How it occurs
One critical way that survivorship bias can creep into the design process is through the participants we choose (or leave out) of design research. A lack of participant diversity will inevitably lead to a lack of data diversity. If you’re only considering one perspective, it will reduce the reliability of the data.
Design feedback is another crucial part of the design process and also one that survivorship bias can take hold. The best design is that which considers a diversity of perspectives, specifically in regards to the people who will be using it. For example, focusing too much on only the positive feedback from our peers is likely to result in solutions that aren’t resilient enough. If the team with which we are receiving feedback lacks diversity, so will too the input we receive during the design process.
When we focus too much on success stories, positive metrics, or ‘happy paths’ in our designs, we lose sight of how the design responds when things fail.
How to avoid
Factor in failure
While survivorship bias is common within the design process, there are ways to counter it as well. When we focus too much on success stories, positive metrics, or ‘happy paths’ in our designs, we lose sight of how the design responds when things fail. Consideration of only positive feedback is likely to lead to a very one-sided design approach. It’s best to factor in failure, consider where things can go wrong, centralize the edge cases in the design process, and seek out diverse perspectives during design reviews. In other words, we can make our designs more resilient by considering the unhappy path just as thoroughly as the happy one. In the process of designing for the less ideal scenarios, we address the fundamental features needed for everyone.
Recognize the limits of quantitative data
We must remember quantitative data is only relevant to the actions currently available and therefore has the potential to limit our thinking. As Erika Hall points out in Just Enough Research, “By asking why we can see the opportunity for something better beyond the bounds of the current best”. We should consider what the quantitative data isn’t telling us to make more informed design decisions.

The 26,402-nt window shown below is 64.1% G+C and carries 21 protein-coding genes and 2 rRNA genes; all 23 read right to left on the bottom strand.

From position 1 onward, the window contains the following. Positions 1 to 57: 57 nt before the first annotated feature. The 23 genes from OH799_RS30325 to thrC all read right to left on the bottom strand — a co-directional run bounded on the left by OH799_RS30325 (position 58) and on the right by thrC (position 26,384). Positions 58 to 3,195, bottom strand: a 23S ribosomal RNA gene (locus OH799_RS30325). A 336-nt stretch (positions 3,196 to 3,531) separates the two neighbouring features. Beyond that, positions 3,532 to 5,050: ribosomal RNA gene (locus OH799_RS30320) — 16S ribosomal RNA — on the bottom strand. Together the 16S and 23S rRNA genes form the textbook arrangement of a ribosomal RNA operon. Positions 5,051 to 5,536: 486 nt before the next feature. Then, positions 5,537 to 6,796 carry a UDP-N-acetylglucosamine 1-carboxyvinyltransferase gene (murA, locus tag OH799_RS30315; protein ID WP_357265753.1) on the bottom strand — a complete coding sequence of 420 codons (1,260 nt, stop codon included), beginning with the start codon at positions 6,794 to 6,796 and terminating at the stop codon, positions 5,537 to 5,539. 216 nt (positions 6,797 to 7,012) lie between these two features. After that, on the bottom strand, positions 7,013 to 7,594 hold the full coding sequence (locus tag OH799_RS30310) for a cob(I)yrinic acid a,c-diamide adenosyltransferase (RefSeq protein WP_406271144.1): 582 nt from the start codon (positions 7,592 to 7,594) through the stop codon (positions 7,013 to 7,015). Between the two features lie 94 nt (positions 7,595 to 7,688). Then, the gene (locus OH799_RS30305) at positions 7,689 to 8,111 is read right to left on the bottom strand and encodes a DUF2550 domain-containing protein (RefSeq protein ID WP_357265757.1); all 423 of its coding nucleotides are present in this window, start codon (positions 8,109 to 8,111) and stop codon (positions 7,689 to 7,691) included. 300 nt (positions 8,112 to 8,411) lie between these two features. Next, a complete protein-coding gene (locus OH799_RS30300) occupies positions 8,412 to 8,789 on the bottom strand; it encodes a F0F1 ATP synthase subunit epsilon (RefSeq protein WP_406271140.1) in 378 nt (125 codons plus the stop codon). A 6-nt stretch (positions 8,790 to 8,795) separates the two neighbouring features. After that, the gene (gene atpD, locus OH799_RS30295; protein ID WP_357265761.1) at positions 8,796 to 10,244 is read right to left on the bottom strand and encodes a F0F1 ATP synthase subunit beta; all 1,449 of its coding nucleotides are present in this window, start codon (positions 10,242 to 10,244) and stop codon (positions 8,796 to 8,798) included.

Abraham Wald’s Work on Aircraft Survivability
During World War II, the Statistical Research Group at Columbia University was asked by the U.S. military to examine the damage done to bombers that had returned from missions. Their objective was to determine where armor could be added to the bombers to increase the protection from the flak and bullets. Planes that returned were carefully examined and damage was compared across all the planes. The consensus was that additional armor should be added to the areas of the planes that show the most common patterns of damage: the wings, tailfin, and middle of the planes.
Luckily, a statistician on the project by the name of Abraham Wald countered this conclusion by pointing out that the planes being examined were only those that survived, therefore calculations were missing a critical set of data (the planes that didn’t make it back). As a result, Wald recommended that armor get added to the areas that showed the least damage to reinforce the most vulnerable parts of the planes.
The case study of World War II bombers highlights our tendency to concentrate on the people or things that made it past a selection process and overlook those that do not, typically because of their lack of visibility. This can lead to false conclusions in several different ways. This tendency is known as survivorship bias and it can show up during a critical part of the design process.